Keeping citizens safe is also the focus of two proposals for debate on Monday evening. Members will return to the often controversial subject of risk assessment in the food chain, where the transparency of decisions taken by the European Food Safety Authority (EFSA) to authorise use of substances such as glyphosate has attracted criticism. Parliament’s Environment, Public Health & Food Safety Committee has agreed a report which supports the European Commission’s proposal to revise the General Food Law, to publish commercial studies used by EFSA, as well as seeking to further limit confidentiality claims to widen public access. Members will vote on the report and decide whether to issue a mandate for negotiations to begin between EU institutions on the changes. Members will also consider a trilogue agreement on proposals that should benefit an estimated 15.6 million EU workers, through greater protection from the risks related to exposure to carcinogens or mutagens at work, with a change to the law on exposure limits to certain chemical agents. The new rules would add eight chemicals, including engine oils and diesel engine exhaust emissions, to the scope of the current directive. In addition, in a joint debate on Tuesday night, Parliament will consider trilogue agreements on proposals to revise the statutes of three decentralised EU agencies that support the EU’s wider employment-related objectives: Cedefop, Eurofound and EU-OSHA. Reports from the Committee on Employment and Social Affairs confirm the need to define the agencies’ tasks to avoid overlap between them or with the Commission’s activities. A new governance structure proposed for each agency is expected to include independent representation on behalf of the Parliament on their management boards dealing with strategic and budgetary priorities.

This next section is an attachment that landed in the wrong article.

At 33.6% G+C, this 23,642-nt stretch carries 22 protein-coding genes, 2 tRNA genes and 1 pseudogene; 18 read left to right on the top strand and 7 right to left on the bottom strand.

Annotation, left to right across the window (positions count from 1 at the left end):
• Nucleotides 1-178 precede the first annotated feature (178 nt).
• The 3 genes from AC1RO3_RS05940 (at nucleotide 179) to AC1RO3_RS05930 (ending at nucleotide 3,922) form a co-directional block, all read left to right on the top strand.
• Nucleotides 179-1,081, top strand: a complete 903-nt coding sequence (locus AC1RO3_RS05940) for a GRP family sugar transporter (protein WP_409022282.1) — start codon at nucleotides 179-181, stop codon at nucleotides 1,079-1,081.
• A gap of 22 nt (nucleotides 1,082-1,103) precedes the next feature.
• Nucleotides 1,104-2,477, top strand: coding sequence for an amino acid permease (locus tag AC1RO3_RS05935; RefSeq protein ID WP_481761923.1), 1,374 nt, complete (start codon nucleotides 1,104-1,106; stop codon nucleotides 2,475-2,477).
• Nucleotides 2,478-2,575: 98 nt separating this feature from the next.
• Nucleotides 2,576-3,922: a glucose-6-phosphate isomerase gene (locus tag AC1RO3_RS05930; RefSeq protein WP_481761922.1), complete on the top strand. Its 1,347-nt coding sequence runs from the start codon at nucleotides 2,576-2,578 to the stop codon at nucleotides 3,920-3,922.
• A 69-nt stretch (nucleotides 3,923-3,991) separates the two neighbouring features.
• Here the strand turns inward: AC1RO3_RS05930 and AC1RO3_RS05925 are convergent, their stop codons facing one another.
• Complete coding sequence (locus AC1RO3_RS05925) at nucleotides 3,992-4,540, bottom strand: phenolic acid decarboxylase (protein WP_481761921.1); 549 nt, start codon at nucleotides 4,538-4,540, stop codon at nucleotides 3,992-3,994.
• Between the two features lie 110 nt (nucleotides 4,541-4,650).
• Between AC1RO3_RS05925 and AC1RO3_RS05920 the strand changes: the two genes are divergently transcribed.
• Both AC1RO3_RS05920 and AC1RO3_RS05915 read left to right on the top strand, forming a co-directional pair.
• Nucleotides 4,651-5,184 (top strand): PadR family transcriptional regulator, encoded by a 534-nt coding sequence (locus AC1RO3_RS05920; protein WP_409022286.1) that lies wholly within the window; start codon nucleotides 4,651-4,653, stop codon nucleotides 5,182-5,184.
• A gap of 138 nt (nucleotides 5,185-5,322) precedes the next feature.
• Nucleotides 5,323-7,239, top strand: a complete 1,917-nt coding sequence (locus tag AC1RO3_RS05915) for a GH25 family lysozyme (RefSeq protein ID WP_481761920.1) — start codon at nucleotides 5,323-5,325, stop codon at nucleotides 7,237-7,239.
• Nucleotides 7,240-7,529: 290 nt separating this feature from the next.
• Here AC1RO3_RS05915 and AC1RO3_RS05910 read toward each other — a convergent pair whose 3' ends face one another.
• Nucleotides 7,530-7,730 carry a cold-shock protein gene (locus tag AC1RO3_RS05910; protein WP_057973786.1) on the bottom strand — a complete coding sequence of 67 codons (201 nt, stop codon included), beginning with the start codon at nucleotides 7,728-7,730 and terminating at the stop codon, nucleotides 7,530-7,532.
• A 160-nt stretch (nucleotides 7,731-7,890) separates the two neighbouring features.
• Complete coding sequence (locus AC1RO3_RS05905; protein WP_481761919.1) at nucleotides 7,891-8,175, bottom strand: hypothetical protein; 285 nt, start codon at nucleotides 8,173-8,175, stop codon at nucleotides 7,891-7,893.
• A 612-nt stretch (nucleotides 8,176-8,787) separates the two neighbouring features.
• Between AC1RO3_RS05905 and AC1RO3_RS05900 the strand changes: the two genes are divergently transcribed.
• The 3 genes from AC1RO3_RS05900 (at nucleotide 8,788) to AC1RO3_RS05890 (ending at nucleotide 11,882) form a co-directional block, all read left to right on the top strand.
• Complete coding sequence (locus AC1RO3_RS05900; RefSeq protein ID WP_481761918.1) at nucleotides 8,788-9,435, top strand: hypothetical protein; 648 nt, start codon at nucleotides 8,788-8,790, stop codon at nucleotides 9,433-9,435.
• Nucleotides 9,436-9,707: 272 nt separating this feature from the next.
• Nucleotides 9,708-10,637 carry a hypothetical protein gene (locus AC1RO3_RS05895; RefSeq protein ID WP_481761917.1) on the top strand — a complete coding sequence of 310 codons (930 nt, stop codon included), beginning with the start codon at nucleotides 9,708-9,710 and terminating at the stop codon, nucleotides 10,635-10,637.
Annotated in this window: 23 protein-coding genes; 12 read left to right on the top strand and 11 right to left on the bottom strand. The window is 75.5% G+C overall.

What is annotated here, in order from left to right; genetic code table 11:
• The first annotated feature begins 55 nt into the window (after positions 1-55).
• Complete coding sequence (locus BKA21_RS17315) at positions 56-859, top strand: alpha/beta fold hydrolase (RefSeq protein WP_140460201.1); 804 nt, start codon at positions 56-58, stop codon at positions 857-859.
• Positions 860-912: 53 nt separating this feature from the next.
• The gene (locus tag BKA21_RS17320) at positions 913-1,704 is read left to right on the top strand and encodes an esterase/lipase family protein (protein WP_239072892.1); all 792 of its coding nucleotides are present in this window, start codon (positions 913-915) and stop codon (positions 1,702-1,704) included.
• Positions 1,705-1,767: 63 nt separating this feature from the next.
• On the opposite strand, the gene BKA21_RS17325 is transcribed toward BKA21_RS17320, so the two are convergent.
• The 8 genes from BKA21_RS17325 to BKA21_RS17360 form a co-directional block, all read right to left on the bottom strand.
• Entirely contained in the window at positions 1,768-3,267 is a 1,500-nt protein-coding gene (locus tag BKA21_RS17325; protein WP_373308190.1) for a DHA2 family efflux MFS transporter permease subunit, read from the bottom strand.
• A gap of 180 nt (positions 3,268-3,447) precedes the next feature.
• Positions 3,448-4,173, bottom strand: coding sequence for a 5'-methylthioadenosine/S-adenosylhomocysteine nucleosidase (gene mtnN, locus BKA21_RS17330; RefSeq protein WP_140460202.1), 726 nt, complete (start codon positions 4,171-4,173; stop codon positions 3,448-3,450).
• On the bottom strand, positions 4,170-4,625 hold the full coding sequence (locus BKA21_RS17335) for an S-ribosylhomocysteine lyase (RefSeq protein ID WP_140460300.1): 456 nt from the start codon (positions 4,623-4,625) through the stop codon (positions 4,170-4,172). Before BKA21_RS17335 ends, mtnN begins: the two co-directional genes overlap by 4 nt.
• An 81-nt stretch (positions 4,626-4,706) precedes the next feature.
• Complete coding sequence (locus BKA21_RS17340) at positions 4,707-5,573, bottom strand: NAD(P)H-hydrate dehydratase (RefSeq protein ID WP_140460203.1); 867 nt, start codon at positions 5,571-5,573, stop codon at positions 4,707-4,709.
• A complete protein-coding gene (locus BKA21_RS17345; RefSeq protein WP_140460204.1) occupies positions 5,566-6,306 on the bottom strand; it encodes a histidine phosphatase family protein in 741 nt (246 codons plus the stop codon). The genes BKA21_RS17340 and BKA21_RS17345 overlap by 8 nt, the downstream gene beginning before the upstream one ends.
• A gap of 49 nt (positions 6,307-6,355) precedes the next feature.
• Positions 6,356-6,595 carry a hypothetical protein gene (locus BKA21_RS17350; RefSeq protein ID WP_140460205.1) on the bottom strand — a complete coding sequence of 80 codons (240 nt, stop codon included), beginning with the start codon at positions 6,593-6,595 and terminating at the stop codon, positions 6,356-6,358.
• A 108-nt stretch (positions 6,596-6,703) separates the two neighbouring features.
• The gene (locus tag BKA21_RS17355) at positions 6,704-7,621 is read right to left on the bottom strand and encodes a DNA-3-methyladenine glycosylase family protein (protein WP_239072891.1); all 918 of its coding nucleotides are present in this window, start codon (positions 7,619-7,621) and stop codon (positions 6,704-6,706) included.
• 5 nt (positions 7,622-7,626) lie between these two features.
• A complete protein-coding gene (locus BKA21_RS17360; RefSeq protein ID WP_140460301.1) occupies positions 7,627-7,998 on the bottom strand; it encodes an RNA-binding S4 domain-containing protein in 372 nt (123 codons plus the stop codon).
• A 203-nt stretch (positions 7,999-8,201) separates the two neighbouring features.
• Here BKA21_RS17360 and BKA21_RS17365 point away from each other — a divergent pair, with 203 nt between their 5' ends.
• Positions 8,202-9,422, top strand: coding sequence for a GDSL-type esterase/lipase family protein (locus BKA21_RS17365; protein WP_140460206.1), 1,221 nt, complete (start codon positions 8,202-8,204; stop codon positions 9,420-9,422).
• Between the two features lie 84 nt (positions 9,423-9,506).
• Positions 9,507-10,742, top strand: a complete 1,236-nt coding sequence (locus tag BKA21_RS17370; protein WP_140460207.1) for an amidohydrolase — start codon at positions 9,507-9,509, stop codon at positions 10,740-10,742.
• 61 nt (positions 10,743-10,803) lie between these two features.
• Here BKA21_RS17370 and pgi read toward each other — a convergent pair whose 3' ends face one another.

On trade, Parliament is likely to decide to give its consent to the conclusion of the EU-Japan Economic Partnership Agreement and the Strategic Partnership Agreement, following a joint debate on Monday evening. The Strategic Partnership Agreement provides the legal framework for future EU-Japan relations, increasing the possibilities for cooperation between the two partners in areas such as combating climate change and cybercrime. Importantly for EU businesses, the Economic Partnership Agreement, the largest-ever bilateral free trade deal, will provide customs-free access to the Japanese markets for EU companies.
Where business agreements do not work out so well, the current number and pace of cross-border civil cases costs the European companies involved dearly, in terms of both time and money. On Wednesday evening, Members will consider a report requesting that the European Commission make a proposal on expedited settlement of cross-border commercial disputes. The report proposes the introduction of a European expedited civil procedure to solve cross-border business disputes, to cut costs and accelerate the process of adjudication to 6-12 months by instigating tight deadlines and ending lengthy appeals on procedural grounds.
Finally, Members will vote on the 2019 EU budget on Wednesday, provided the Committee on Budgets – in its Monday night meeting – endorses the agreement reached with the Council in trilogue on 5 December. This agreement is based on the Commission’s second proposal on a draft 2019 budget, following the failure by Council and Parliament to agree in conciliation on the first proposal. Members will also vote on Wednesday to approve the minor adjustments reflected in the draft amending budget (No 6) to the 2018 EU budget, required due to updates on economic forecasts. These include decreases based on new predictions for EU sustainable fisheries partnerships, and increases to mirror new information on levies, value added tax, and the gross national income bases for Member State contributions, as well as the necessary corrections due to the United Kingdom’s intention to withdraw from the EU.